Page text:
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Russia Disputes Practice

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Regularly voted the “most feared” law firm in the world, Quinn Emanuel Urquhart & Sullivan, LLP is uniquely positioned to litigate cases stemming from Russia’s invasion of Ukraine. QE has been acting for Ukraine and its interests against Russia in highly important international cases for many years. QE’s experience in high-stakes litigation and arbitration around the globe puts it in a class by itself. And when it comes to Russia-related disputes, QE has no peer.

  • QE is global, with 29 offices and 900+ lawyers around the world. Our areas of expertise and specialty – sovereign debt, international arbitration, multijurisdictional and complex cross-border disputes, commercial litigation, ESG, business and human rights, tax, insolvency, sanctions – make it uniquely qualified to try Russia-related cases.
  • QE has multiple partners located across its international network with recognized expertise in Russia and Russian disputes.
  • QE has multi-disciplinary teams who can advise clients across the entire range of Russia disputes, including but not limited to:
    • Ukrainian or international businesses or other affected parties wanting to sue Russia in international fora, including before the European Court of Human Rights, in the UK, US or other domestic courts for losses (e.g. property damage) suffered as a result of the war. 
    • Creditors of the Russian state and Russian issuers.
    • Litigation stemming from defaults by Russian issuers— both sovereign and corporate.
    • Litigation arising out of foreign owned assets located in Russia subject to seizure / confiscation / nationalization by the Russian government, including claims against insurers.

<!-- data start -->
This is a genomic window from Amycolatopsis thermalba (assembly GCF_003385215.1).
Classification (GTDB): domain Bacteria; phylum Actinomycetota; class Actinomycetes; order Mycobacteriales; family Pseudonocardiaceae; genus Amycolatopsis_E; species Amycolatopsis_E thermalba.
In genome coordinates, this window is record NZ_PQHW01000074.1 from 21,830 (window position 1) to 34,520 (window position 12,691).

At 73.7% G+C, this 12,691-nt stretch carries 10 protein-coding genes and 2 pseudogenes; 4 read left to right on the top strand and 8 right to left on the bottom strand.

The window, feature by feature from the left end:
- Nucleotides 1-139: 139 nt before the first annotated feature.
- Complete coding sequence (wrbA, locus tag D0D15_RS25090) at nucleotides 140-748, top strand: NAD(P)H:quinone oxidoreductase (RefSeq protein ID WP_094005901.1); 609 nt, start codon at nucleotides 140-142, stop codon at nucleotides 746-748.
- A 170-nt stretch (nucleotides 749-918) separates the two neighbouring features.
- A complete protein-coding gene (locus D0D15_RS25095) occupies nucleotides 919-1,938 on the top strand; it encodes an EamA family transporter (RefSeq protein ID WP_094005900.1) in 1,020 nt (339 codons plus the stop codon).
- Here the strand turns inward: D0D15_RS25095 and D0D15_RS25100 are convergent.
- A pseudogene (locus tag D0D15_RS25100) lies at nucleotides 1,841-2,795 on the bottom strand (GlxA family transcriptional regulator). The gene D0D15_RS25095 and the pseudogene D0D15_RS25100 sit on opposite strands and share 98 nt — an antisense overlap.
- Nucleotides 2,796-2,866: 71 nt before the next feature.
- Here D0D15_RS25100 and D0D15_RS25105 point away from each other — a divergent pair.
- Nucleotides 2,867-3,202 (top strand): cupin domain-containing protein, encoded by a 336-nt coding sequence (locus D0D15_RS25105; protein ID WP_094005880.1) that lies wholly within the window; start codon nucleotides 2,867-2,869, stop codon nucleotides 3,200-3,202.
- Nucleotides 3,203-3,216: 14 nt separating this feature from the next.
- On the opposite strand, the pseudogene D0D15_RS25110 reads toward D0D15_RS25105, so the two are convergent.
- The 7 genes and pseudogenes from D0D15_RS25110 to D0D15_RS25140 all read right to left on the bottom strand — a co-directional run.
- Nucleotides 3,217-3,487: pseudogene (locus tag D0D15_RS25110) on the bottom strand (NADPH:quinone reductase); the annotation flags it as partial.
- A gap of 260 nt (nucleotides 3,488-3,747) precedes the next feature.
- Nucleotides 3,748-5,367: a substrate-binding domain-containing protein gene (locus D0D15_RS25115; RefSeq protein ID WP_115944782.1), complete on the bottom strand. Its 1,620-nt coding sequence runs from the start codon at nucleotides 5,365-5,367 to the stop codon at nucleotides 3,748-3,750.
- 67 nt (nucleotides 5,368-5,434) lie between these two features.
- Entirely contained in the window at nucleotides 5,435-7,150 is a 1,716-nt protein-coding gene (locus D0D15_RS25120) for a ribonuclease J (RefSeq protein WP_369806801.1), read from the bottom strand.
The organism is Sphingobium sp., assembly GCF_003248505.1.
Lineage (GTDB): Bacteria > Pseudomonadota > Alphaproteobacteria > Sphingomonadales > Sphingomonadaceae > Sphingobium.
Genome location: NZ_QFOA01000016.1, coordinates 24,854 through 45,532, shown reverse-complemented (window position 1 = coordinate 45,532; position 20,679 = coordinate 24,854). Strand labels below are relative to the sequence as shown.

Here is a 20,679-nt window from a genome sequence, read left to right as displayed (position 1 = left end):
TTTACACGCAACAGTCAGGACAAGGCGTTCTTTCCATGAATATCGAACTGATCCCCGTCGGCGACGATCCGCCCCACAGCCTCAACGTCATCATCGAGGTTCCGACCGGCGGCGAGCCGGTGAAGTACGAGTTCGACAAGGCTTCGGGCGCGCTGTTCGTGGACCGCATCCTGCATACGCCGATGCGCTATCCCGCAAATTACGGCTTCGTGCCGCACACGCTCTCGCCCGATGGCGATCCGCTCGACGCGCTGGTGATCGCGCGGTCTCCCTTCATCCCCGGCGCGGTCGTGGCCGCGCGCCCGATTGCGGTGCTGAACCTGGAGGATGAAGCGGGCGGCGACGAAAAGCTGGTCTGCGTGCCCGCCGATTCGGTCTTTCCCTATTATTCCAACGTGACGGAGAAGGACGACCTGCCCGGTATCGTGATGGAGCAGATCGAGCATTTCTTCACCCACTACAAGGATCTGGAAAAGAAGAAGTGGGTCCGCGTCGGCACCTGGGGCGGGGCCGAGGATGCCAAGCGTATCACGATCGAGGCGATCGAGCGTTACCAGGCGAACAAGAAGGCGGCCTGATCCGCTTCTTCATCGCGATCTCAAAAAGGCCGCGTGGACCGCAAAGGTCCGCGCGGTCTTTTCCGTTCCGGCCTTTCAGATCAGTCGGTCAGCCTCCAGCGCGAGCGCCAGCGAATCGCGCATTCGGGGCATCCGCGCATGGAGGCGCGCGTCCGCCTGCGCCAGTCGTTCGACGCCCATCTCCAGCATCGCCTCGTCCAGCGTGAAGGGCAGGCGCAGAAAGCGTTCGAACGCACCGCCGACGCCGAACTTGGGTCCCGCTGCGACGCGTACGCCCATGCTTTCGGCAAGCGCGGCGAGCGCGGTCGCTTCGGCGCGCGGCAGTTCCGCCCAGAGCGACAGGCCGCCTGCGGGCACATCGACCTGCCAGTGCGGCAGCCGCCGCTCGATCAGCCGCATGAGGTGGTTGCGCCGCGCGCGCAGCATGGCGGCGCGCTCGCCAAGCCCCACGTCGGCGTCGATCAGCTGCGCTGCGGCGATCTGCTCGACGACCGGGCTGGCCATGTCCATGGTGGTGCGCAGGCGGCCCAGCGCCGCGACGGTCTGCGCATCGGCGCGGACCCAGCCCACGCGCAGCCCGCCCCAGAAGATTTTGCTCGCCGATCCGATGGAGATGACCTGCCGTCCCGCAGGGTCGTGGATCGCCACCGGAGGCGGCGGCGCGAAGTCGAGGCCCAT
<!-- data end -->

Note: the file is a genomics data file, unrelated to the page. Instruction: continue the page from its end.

• Litigation between market participants arising out of the imposition of the principal Russian sanctions programmes on pre-existing commercial contracts.
  • QE is not conflicted, unlike other firms. QE closed its Moscow office in 2019, in part because of its advocacy for Ukraine against the Russian Federation and is not accepting any new engagements from parties or interests connected with the current Russian regime.
    • *QE does have one case for a Russian client (FTE) – a case dating back to 2004 involving the trademark for Stoli vodka in the US. But that’s it.
    • Combined with our longstanding ability to act adverse to all of the major money centre banks, we expect that we will be the only top tier firm that will be able to act in many of these cases.
  • QE already represents Ukraine and significant Ukrainian banking institutions in legal disputes against the Russian Federation, including concerning both Putin’s invasion of Crimea in 2014 and his present war against Ukraine. 
  • QE was recently appointed as counsel by the Ministry of Justice of Ukraine in inter-state proceedings brought by Ukraine against the Russian Federation under the European Convention on Human Rights arising out of Russia’s invasion. 
  • QE is proud of its work for Ukraine (including pro bono) and will continue vigorously to advocate on behalf of its clients’ interests.